Most Active Stories
- A Huge, New Ski Resort At The Balsams?
- Rail Study Group Expects 3,000 Riders Daily Between Manchester and Boston
- N.H. Senate Approves Medicaid Expansion Proposal
- Miss. Man Thought Dead, Comes Back To Life On Embalming Table
- With Escalating Heroin Epidemic In Portsmouth, City's Reputation Could Be On The Line
Wed April 24, 2013
Dartmouth Cancels Classes In Response To Hate Speech
For the first time in six years, Dartmouth cancelled classes in the arts and sciences Wednesday. The College administration instead scheduled what it calls a “Day of Reflection and Understanding” after threatening messages were left for some students on an anonymous online discussion board.
The threatening messages were directed towards student protestors who had interrupted an event last Friday for the College’s incoming class. Students chanted “Dartmouth has a problem,” referring to recent instances of sexual assault, homophobia, and racism on campus. The student newspaper printed a picture of the protestors, who became the targets of the anonymous discussion board messages, some of which had racist and anti-gay themes.
I was in that picture. I have been terrified.
That’s Nastassja Schmiedt, a sophomore at Dartmouth and one of the protestors.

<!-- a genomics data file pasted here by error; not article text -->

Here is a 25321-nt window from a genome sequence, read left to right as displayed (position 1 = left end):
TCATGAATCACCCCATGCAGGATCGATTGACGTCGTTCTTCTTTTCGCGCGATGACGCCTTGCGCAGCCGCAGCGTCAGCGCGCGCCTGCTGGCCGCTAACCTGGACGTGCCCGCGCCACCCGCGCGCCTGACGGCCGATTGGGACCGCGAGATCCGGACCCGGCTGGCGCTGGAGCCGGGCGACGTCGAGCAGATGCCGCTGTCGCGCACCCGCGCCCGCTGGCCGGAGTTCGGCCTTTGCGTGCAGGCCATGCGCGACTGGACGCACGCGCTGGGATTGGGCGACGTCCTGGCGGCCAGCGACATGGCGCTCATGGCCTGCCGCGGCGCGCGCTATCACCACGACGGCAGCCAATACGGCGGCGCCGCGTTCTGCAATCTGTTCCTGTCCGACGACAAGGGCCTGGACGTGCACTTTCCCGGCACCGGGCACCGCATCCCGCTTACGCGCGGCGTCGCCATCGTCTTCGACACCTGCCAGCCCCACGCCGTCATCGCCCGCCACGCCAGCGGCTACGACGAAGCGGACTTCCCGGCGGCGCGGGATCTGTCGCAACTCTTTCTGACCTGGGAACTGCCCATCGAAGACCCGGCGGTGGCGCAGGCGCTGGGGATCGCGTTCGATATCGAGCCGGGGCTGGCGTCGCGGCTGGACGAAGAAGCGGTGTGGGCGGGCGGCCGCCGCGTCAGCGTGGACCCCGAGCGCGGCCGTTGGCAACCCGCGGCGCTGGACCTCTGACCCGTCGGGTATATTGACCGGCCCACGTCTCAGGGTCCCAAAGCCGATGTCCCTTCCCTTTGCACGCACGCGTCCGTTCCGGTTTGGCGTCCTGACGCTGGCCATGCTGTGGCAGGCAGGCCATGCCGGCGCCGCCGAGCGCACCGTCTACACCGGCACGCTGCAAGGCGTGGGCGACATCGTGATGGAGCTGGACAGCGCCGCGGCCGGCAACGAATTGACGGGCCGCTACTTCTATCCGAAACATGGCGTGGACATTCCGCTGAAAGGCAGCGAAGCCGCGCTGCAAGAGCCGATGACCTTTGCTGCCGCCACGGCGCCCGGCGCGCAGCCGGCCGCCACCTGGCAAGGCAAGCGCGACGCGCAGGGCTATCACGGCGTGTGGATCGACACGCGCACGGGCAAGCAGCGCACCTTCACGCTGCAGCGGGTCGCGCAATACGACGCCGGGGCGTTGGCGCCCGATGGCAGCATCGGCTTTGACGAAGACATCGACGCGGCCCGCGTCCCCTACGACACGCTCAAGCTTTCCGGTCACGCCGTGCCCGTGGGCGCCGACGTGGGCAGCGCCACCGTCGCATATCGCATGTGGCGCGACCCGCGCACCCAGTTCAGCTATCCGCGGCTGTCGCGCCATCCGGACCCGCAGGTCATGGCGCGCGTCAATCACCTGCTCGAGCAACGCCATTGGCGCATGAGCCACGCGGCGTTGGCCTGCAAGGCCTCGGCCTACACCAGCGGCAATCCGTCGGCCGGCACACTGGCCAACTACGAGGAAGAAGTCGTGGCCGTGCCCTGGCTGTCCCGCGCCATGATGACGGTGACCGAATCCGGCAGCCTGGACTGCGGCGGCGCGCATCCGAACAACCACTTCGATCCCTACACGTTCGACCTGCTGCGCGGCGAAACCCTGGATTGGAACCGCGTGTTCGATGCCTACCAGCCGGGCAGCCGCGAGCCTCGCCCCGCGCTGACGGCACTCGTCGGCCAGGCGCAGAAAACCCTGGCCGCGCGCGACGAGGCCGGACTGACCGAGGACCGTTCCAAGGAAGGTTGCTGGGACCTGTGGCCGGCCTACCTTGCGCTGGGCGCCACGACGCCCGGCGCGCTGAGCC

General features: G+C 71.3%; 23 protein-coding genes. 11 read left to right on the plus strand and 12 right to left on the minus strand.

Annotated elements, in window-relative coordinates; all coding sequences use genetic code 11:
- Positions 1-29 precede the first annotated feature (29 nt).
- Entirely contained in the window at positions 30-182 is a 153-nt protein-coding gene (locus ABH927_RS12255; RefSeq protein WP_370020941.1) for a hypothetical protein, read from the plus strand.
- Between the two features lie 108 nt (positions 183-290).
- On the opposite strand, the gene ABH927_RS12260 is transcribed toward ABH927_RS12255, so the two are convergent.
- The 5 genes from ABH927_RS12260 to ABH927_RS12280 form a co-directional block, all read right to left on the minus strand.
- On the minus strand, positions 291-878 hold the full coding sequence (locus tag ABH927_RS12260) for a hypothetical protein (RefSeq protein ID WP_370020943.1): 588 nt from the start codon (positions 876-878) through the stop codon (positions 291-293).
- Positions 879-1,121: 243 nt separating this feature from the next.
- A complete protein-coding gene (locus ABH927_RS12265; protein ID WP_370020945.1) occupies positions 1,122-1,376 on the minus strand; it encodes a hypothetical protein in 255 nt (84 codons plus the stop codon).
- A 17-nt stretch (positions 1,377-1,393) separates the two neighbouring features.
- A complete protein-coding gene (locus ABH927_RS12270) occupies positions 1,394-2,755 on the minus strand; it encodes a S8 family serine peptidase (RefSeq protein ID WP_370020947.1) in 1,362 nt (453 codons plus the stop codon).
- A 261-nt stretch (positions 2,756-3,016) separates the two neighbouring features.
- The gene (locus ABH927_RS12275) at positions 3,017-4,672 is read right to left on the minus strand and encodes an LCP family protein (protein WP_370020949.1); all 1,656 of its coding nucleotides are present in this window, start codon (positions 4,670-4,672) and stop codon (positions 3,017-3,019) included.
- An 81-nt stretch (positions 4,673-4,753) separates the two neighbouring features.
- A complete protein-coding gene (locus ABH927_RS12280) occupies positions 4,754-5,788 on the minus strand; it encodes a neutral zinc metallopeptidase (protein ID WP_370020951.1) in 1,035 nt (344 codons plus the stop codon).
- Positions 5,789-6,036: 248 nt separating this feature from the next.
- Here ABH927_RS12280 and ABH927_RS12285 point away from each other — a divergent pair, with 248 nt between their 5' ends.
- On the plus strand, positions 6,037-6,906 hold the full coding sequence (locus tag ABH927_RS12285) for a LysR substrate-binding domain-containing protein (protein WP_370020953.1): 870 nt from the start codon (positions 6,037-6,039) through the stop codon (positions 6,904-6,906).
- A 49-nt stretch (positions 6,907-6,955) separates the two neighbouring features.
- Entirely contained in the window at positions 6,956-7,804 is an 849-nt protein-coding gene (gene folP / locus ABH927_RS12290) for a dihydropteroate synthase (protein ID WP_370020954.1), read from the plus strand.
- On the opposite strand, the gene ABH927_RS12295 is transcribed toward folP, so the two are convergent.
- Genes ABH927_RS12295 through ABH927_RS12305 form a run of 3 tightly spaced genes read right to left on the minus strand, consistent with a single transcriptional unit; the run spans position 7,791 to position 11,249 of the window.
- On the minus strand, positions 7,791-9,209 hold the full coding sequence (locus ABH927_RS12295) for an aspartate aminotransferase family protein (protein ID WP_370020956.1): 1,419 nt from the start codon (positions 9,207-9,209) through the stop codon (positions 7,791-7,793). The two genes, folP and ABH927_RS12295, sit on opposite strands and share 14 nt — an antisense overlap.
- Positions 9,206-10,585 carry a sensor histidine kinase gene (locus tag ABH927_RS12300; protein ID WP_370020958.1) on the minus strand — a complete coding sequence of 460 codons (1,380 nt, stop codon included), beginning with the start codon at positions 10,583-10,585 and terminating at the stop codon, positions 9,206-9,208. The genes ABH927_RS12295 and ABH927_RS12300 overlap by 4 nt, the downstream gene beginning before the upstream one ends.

This is not business as usual. I think that it’s important that everyone recognizes that a crisis for what’s considered the marginalized members of this community is a crisis for all of this community.
On Wednesday morning, college administrators held a community gathering on the lawn in front of Dartmouth Hall to address the recent events. Charlotte Johnson, Dean of the College, spoke to the crowd.
This is your Dartmouth. And at Dartmouth, there is no place for violence. There is no place for racism. There is no place for homophobia. There is no place for hate. This is our Dartmouth, and we lead by example.
Michael Mastanduno, Dean of the Faculty of Arts and Sciences, said he had gotten angry e-mails from faculty because of cancelled classes.
The very reason we messed with classes today is that we can’t separate what goes on inside the classroom from what goes on outside the classroom.